Off-plan property makes a comeback in Spain
This article is republished from Inman.com
More than 25% of buyers are choosing to buy
- Market entering a positive cycle, prices are growing and planning permission for development projects are on the rise.
- Payments by instalment, value per square metre and lower property maintenance costs make it a sound financial buy and
- Laws regulating new projects have been strengthened and offer reliable protection against dishonest developers.
- Environmentally friendly materials, strict regulations on energy efficiency and solar energy bring down monthly bills.
1. The market is ripe
The property market is finally rising from the ashes of its bleak
There are a few
Vacancy levels have dropped on the new build market. The number of new properties that are vacant has decreased by 18% to 536,000 in 2015 in comparison to 650,000 in 2009.
2. There’s money in market hotspots and the suburbs
It’s a buyer’s market for new builds in Spain after an
Prices for “standard” new builds are currently at May 2002 levels, substantially lower than the market hay day in 2007/08. This means better value per square metre but also that property will grow in value, secured by
“Prime” new builds are always in demand and were sheltered from the devaluation because they are located in market hotspots like the most exclusive areas or historical centres of Spain’s top cities and cater to wealthy buyers who are typically less affected by economic strife. Barcelona boasts the most noticeable growth of Spain’s construction market: as many as 58 new projects have been launched in 2015 and
3. Your finances will thank you
After that, you pay by instalment for each successfully completed stage of the construction. To protect buyers, the funds are transferred to an escrow account and only released when the developer successfully completes each stage of construction in accordance with the planning schedule. If the terms of agreement are not fulfilled the money returns to the buyer.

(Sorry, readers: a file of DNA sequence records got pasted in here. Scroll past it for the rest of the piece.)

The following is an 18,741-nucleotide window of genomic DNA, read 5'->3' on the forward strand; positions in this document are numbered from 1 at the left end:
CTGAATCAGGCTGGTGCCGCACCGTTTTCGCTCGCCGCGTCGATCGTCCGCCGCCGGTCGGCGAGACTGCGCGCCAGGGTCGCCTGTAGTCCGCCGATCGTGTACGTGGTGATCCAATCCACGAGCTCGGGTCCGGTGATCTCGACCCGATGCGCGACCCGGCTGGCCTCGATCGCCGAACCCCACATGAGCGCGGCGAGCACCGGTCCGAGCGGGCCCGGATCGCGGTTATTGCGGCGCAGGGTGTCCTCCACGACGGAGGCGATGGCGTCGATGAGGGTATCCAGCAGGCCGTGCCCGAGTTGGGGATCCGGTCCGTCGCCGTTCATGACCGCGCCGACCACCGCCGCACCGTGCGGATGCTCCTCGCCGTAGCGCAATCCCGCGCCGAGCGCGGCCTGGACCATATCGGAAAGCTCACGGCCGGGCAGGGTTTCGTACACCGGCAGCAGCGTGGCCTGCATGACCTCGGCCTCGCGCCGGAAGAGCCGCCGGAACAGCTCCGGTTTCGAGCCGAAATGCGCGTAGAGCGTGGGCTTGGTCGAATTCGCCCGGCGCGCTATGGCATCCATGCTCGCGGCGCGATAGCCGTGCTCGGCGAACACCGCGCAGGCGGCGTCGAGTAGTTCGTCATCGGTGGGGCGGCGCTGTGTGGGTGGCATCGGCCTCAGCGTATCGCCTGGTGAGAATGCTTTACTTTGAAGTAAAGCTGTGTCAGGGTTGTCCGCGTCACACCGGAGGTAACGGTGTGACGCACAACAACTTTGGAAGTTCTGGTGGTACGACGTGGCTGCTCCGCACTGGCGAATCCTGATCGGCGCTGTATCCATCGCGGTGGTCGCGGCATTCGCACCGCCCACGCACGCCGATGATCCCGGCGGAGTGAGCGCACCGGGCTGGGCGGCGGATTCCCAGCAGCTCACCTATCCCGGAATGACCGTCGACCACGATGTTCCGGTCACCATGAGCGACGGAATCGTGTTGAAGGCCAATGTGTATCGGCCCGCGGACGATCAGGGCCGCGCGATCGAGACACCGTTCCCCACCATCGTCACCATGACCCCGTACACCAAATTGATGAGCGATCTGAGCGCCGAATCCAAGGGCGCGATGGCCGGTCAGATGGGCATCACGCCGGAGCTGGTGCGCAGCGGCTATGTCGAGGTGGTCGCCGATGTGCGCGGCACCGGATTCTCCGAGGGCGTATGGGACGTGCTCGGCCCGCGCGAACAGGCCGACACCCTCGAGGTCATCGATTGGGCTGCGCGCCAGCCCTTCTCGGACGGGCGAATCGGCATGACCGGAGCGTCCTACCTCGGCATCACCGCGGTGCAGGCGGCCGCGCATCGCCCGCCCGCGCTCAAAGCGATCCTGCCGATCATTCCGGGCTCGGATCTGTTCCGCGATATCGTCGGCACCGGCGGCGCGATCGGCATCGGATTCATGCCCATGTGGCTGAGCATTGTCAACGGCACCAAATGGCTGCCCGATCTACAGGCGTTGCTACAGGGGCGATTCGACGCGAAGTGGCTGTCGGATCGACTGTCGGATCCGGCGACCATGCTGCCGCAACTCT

Of course, I cannot encourage buyers enough to engage a qualified and registered lawyer to make sure all the paperwork is in order, but if it is, these terms offer good protection against unscrupulous developers. Don’t forget to factor in VAT (10%) and registration fees (1%) into your
4. Developers must abide by the rules
Minor issues like flaky paint, broken doorknobs, leaking faucets, faulty window frames and broken home appliances must be reported during the first year and preferably before the buyer pays the final instalment.
Major issues posing a threat to the inhabitants’ health or the environment should be reported during the first three years after the building receives its Licence of First Occupation or LFO (Licencia de Primera Occupación). These include humidity and insulation issues resulting in mould, leaking gas pipes, electrical or plumbing faults, etc.
Structural problems are protected by a
5. Your comfort is planned for
They often come fully equipped (kitchen, aircon, etc.) and have a range of turnkey options for the finished interior that allow buyers to choose everything from the room layout to the paint colour and doorknobs. If there are problems with the major fittings, rather than having to foot the bill or hit up the insurance like in
New techniques and technology maximise space and adapt the building to new expectations. Inner city developments now have roof pools, terraces, leisure areas and parking spaces. Effective soundproofing means you never have to hear/bother your neighbours again. Home automation systems and video intercom systems simplify your life and increase the building’s overall security.
6. Property experts are on your side
When the bubble burst in Spain, many shortcomings in the real estate sector were brought to light in appalling circumstances: unfinished projects, poor insulation and mould, breaches of local planning laws, etc. Thousands of foreign owners found themselves in dispute with local courts, in some cases leading to the demolition of the building they had bought.
It is important to protect yourself from unscrupulous developers and
Yulia Kozhenikova, Tranio
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